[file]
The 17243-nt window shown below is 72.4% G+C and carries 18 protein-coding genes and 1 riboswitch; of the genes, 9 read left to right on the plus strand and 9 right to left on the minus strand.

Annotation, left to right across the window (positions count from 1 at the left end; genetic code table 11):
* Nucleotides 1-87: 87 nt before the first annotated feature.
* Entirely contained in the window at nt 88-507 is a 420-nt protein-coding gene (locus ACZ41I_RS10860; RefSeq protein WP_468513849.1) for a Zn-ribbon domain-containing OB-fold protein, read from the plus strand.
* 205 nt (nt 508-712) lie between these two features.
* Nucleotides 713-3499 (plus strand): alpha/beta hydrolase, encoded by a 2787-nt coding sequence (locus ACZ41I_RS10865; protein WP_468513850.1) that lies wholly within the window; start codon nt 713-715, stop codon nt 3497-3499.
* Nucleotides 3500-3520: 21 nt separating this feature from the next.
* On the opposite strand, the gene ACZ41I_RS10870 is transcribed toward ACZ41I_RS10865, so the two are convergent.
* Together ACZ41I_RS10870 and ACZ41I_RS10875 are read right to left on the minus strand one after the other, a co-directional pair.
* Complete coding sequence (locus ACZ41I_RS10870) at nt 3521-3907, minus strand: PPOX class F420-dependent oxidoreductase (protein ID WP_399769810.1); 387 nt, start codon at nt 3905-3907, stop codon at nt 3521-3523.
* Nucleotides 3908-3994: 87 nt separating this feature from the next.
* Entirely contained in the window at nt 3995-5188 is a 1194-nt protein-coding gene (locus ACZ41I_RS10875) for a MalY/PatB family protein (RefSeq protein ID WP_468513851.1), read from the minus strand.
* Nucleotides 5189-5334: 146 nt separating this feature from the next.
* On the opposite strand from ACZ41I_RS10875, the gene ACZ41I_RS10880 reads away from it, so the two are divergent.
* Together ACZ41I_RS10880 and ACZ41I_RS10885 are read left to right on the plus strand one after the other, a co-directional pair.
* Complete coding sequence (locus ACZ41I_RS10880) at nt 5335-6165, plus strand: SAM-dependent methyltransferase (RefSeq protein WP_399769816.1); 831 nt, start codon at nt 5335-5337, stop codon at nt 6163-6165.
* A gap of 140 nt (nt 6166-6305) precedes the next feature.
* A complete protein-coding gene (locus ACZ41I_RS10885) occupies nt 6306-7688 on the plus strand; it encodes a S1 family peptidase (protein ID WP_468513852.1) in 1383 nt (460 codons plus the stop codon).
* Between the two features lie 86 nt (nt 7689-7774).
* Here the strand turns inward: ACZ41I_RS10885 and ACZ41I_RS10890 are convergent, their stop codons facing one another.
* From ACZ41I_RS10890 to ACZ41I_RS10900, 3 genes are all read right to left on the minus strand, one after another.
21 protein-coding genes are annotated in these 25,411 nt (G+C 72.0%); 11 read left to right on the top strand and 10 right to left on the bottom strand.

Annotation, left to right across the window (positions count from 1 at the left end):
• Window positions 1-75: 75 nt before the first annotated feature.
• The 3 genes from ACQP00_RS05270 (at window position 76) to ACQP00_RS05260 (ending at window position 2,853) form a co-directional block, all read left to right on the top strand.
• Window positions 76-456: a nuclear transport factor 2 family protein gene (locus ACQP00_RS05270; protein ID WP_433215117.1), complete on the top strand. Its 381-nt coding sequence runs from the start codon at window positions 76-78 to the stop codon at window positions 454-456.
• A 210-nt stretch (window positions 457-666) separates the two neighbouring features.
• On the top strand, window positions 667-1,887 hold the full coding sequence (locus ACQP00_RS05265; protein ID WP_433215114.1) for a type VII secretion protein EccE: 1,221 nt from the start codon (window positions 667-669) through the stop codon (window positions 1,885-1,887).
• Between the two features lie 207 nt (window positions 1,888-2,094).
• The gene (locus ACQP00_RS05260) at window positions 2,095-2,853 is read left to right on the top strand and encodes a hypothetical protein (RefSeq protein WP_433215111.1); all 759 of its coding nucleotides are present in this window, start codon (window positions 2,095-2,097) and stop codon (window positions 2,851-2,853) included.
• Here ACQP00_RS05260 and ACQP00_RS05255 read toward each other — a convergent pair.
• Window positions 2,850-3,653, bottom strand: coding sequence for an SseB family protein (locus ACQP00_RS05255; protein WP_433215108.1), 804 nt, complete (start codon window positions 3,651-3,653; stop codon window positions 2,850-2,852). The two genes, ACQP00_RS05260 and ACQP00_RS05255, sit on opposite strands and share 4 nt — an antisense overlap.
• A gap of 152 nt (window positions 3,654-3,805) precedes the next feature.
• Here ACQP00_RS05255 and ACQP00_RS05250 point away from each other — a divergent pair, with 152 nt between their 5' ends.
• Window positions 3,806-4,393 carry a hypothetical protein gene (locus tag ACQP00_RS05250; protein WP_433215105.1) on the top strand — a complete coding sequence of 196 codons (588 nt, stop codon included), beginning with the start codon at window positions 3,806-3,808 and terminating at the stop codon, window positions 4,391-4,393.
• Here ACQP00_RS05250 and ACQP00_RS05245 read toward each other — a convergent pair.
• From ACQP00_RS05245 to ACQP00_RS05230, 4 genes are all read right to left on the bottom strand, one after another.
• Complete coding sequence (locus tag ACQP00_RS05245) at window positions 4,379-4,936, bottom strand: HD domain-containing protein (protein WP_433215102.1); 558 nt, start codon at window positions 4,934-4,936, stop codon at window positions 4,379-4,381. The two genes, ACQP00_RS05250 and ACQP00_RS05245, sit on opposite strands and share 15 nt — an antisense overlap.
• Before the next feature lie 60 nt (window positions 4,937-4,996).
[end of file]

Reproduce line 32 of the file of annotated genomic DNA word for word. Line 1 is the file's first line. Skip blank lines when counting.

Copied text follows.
• Window positions 2,850-3,653, bottom strand: coding sequence for an SseB family protein (locus ACQP00_RS05255; protein WP_433215108.1), 804 nt, complete (start codon window positions 3,651-3,653; stop codon window positions 2,850-2,852). The two genes, ACQP00_RS05260 and ACQP00_RS05255, sit on opposite strands and share 4 nt — an antisense overlap.